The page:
Citi just gave its iron ore forecast a massive downgrade to below $US50 a tonne by the end of 2017

Image: Ryan Pierse / Getty Images.

Iron ore prices are set to fall below $US50 a tonne by the end of 2017, according to the latest research by Citi’s equity analysts.

The Citi team took a bearish view on the outlook to downgrade their previous price forecasts:

It’s a significant revision, with Citi dropping their forecasts to the end of 2017 to $US48 a tonne, down from $US60.

In doing so, the analysts placed a premium on the fact that this year’s steep price falls occurred much faster than they expected.

Spot prices for benchmark 62% fines closed last night at $US55.75 after reaching $US94 a tonne in late February.

According to Citi, the previous price points above $US90 a tonne were driven in part by the closure of lower quality induction furnaces in China, which led to strong demand for higher grade ores in the remaining blast furnaces.

Over the course of 2017, however, iron ore inventories have built up rapidly which has put downward pressure on prices.

Citi said that the supply surplus at Chinese ports stood at 70 million tonnes in 2016, but excess stock has now built to more than 140 million tonnes.

The analysts said that more supply is still on the way from lower grade ores. They noted that cyclical factors are forcing lower-grade suppliers to offer discounts as production mills prefer the use of higher grade ore given strong margins for steel production.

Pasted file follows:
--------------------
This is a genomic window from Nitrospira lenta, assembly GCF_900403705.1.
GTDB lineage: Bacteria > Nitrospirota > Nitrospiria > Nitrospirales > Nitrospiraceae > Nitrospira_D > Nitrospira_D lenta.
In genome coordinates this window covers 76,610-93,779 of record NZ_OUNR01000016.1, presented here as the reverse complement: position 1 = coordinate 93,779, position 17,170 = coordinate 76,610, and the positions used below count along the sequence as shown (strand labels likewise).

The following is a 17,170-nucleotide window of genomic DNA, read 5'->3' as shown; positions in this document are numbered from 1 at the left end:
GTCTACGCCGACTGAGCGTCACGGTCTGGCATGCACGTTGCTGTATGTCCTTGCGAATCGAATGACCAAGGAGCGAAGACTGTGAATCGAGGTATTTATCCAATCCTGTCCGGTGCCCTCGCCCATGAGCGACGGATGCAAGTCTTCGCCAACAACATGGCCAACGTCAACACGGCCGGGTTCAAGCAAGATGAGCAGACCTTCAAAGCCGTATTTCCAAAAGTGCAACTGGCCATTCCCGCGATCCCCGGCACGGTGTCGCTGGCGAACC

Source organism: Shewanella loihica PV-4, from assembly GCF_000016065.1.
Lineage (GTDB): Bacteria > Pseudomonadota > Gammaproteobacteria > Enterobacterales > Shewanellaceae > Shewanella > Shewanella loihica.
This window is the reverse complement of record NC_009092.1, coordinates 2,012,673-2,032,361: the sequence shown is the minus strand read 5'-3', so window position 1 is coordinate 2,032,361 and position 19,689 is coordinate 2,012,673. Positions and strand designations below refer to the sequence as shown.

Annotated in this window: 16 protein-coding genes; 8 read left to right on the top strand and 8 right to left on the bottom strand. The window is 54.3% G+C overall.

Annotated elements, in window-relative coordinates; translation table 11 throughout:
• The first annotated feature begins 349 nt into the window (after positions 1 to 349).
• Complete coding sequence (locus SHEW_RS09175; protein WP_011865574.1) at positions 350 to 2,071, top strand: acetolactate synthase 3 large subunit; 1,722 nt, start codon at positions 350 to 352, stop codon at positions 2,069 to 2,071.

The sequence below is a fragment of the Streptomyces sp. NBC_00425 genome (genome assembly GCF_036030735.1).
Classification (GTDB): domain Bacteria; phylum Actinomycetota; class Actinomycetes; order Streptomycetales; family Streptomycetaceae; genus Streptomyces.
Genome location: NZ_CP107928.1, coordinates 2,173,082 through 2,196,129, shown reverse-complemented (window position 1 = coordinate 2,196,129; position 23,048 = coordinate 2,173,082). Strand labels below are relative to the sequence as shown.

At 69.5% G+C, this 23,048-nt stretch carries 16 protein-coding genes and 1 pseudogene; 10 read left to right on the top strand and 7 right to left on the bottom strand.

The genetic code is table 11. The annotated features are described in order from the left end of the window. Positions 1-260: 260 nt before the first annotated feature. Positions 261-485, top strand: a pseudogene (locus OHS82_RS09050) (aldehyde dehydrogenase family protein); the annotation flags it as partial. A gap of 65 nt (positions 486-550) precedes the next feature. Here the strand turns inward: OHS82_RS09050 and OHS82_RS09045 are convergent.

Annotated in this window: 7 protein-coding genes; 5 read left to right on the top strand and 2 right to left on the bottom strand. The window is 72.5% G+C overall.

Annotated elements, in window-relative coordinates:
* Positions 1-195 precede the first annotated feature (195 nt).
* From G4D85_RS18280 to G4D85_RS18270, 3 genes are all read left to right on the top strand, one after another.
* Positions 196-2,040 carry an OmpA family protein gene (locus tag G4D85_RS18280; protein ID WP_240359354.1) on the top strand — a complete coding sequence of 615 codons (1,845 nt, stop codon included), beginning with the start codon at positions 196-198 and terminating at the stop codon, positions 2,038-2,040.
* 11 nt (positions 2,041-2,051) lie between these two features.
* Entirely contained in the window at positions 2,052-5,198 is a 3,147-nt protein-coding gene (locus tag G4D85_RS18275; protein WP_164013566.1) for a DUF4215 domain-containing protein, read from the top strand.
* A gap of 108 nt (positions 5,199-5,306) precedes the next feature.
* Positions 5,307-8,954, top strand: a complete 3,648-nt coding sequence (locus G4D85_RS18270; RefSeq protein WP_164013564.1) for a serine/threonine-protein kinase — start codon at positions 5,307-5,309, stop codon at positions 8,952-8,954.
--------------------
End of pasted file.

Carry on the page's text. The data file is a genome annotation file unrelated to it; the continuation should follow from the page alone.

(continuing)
While iron ore prices have fallen significantly, it hasn’t been accompanied by a commensurate fall in steel rebar (of which iron ore is the key component).

In fact, the Citi analysts said that the current discrepancy between steel prices and iron ore was at its widest point since Q2 2015. Prices for the two commodities have historically had a strong correlation, but this chart shows the recent split:

In looking at the impact of lower iron ore prices on Australia’s major miners, Citi reduced their price targets for both BHP and Rio.

However, they maintained their buy ratings for both stocks, citing strong cash flow generation and the ability to unlock value from other areas of the business.

Fortescue wasn’t so lucky, with Citi’s analysts downgrading the stock to a sell rating with a price target of $3.90.

That’s not surprising given the bank’s downward revisions for iron ore prices, as Fortescue is a pure-play iron ore miner.

BHP closed down 0.13% today at $22.96, while Rio was 0.27% lower at $59.92. Fortescue closed up 1.06% at $4.75.

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